Get in Now While the Getting’s Good
John Welch finds that the sexual abuse industry rolls on unabated.
Sexual Abuse Rort
ACC (aka “Aggrieved Clamouring Claimants”) has thrown the doors wide open for sexual abuse claimants. They have budgeted 60 million dollars for sufferers who can claim up to $175,000 “without having to complain to the Police or name their abuser.” Not surprisingly, a Christchurch Law Firm has shown commendable initiative in touting for business with a leaflet drop because “lawyers had a professional obligation to make the public aware of entitlements.”
It is highly significant that a Christchurch firm has seen fit to profit from this ludicrous state of affairs. Proof of sexual abuse has never been required in Christchurch, the Salem of the South Pacific. Dozens of families pocketed tens of thousands of dollars for sexual abuse that never happened while dedicated and talented Christchurch Civic Creche workers had their lives ruined.
I am not sure that James Randi would approve of my challenge but here it is. I offer my endorsement of any claimant who is prepared to claim for ‘ritual satanic alien abuse’, especially if it occurs in a parallel universe.
Given the refusal of the Minister of Justice to read Lynley Hood’s book on the Christchurch Civic Creche debacle, readers could be forgiven for thinking that he and key members of the legal profession currently inhabit a parallel universe.
Several years ago a man spent $80,000 defending himself against charges of sexual abuse “remembered” by his two daughters. He was acquitted as he was able to prove that the alleged abuse not only did not happen but it was impossible for it to happen. A reporter reasonably asked the question of ACC whether the two daughters would have to repay their compensation. “Oh no,” said the Spokesperson, “they are entitled to it for their suffering.”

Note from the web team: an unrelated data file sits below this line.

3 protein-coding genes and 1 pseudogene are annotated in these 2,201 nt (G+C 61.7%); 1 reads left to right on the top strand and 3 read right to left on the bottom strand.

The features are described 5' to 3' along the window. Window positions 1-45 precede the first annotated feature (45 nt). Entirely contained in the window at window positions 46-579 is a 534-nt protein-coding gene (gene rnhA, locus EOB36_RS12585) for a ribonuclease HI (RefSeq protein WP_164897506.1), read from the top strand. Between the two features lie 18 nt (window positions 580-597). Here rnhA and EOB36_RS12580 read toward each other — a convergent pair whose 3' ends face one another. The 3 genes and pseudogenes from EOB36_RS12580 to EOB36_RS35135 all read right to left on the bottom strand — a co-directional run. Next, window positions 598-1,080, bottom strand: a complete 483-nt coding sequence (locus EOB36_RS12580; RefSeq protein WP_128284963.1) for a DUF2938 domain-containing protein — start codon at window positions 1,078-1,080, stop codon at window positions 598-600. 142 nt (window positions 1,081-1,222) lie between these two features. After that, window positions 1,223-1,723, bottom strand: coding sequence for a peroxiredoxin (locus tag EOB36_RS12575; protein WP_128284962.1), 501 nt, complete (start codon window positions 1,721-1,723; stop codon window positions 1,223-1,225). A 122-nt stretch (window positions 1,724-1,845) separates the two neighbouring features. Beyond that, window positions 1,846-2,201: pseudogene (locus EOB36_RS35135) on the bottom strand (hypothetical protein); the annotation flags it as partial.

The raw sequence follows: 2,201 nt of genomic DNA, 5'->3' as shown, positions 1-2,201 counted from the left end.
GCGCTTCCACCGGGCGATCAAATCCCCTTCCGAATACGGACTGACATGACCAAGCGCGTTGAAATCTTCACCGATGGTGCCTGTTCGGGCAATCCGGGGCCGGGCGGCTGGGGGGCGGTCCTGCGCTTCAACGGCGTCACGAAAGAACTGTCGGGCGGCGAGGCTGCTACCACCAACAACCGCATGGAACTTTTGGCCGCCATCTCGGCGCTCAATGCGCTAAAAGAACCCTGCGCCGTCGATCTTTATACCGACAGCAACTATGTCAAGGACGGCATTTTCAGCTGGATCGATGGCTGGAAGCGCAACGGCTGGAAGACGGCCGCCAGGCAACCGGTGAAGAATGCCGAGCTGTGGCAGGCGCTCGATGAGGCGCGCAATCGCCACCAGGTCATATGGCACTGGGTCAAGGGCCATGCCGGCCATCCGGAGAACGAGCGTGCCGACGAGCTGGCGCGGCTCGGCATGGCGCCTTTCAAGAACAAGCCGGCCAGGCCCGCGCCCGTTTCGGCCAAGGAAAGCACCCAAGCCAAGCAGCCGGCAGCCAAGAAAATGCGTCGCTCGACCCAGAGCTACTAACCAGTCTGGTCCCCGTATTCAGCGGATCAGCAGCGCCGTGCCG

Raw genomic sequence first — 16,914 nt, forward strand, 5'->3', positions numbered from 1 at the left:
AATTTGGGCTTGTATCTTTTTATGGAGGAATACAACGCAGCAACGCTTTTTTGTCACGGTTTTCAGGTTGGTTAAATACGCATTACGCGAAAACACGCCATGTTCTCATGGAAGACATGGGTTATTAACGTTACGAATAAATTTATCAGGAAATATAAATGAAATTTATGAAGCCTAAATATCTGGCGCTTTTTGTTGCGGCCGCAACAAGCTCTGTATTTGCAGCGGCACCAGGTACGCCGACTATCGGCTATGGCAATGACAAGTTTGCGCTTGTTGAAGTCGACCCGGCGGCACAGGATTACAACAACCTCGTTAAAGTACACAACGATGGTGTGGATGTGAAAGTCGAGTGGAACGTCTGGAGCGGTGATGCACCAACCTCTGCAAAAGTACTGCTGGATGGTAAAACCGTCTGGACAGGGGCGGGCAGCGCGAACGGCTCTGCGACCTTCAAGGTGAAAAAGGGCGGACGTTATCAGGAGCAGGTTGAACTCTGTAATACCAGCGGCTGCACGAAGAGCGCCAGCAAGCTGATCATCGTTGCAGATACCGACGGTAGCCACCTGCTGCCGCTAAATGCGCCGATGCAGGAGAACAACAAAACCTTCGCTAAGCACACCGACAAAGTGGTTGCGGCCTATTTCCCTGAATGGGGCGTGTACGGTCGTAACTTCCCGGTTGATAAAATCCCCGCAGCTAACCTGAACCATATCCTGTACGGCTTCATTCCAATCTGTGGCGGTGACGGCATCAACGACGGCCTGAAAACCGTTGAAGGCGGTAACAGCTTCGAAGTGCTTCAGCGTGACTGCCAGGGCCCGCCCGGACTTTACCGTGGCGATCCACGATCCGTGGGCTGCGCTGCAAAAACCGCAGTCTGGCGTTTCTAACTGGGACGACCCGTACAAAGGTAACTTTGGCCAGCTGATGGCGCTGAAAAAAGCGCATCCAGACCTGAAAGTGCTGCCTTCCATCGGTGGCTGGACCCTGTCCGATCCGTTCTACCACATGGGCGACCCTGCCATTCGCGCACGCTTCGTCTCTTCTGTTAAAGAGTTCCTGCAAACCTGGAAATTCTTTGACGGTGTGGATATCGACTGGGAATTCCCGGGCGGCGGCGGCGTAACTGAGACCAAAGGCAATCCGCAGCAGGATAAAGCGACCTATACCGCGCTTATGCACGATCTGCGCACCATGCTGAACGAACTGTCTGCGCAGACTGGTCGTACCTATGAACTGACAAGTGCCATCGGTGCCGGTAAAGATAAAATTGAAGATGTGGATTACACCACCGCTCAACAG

The budgeted sum of 60 million dollars will experience a blowout version of “Welch’s Law” which states that claims expand to take up the amount of compensation available.
Marlborough Express 9 Jan 2002
The Vigorex Products – Oat cuisine?
These are homeopathic extracts of ‘avena sativa’ and contain nothing injurious to health. Readers familiar with homeopathic theory will know that such a product description is entirely true. Homeopathic preparations contain precisely nothing and placebo controlled trials of homeopathic preparations are in fact trials of one placebo versus another. This explains why placebo controlled trials of homeopathy will sometimes produce a result favouring the homeopathic wing of the trial. This led one wag to suggest that what was needed were “double-strength” placebos!
Vigorex is a product developed from oats. Readers will be interested in the admission that “skeptics have doubted the existence of an effective sex enhancer.”
Reports indicated that “some fell (sic) an increase in energy within one or two hours and use it instead of coffee to get going in the morning … some say they start taking it on a Thursday or Friday in anticipation of a sexual weekend.”
I decided to rise to the challenge, hopefully in every sense. After extensive product testing I have to say that my wife developed a headache which was not relieved by another homeopathic preparation.
The Scots have eaten porridge for years so there may be more to this than meets the eye.
Homeopathy useless against Malaria